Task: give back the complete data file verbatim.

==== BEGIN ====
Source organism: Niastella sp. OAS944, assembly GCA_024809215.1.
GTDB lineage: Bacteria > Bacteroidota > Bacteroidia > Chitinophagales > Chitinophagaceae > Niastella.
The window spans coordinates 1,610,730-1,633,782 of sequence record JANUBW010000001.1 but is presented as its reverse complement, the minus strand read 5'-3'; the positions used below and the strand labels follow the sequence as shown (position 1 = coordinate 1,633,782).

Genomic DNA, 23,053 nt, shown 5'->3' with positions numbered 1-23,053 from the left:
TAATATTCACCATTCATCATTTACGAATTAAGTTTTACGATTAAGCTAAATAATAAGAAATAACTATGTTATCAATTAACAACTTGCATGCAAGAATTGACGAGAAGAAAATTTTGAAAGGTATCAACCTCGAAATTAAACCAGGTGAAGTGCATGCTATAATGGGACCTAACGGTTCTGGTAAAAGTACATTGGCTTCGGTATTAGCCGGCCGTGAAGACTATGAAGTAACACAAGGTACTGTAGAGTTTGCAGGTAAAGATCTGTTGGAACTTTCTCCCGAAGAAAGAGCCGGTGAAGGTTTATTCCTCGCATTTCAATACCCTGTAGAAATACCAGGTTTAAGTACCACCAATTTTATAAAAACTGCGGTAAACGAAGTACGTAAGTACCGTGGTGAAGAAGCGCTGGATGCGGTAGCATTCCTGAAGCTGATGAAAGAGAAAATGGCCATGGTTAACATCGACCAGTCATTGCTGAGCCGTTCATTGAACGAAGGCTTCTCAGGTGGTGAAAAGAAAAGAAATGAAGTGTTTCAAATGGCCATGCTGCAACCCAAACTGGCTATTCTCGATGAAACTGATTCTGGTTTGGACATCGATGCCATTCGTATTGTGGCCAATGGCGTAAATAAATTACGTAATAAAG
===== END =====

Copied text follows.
Source organism: Niastella sp. OAS944, assembly GCA_024809215.1.
GTDB lineage: Bacteria > Bacteroidota > Bacteroidia > Chitinophagales > Chitinophagaceae > Niastella.
The window spans coordinates 1,610,730-1,633,782 of sequence record JANUBW010000001.1 but is presented as its reverse complement, the minus strand read 5'-3'; the positions used below and the strand labels follow the sequence as shown (position 1 = coordinate 1,633,782).

Genomic DNA, 23,053 nt, shown 5'->3' with positions numbered 1-23,053 from the left:
TAATATTCACCATTCATCATTTACGAATTAAGTTTTACGATTAAGCTAAATAATAAGAAATAACTATGTTATCAATTAACAACTTGCATGCAAGAATTGACGAGAAGAAAATTTTGAAAGGTATCAACCTCGAAATTAAACCAGGTGAAGTGCATGCTATAATGGGACCTAACGGTTCTGGTAAAAGTACATTGGCTTCGGTATTAGCCGGCCGTGAAGACTATGAAGTAACACAAGGTACTGTAGAGTTTGCAGGTAAAGATCTGTTGGAACTTTCTCCCGAAGAAAGAGCCGGTGAAGGTTTATTCCTCGCATTTCAATACCCTGTAGAAATACCAGGTTTAAGTACCACCAATTTTATAAAAACTGCGGTAAACGAAGTACGTAAGTACCGTGGTGAAGAAGCGCTGGATGCGGTAGCATTCCTGAAGCTGATGAAAGAGAAAATGGCCATGGTTAACATCGACCAGTCATTGCTGAGCCGTTCATTGAACGAAGGCTTCTCAGGTGGTGAAAAGAAAAGAAATGAAGTGTTTCAAATGGCCATGCTGCAACCCAAACTGGCTATTCTCGATGAAACTGATTCTGGTTTGGACATCGATGCCATTCGTATTGTGGCCAATGGCGTAAATAAATTACGTAATAAAG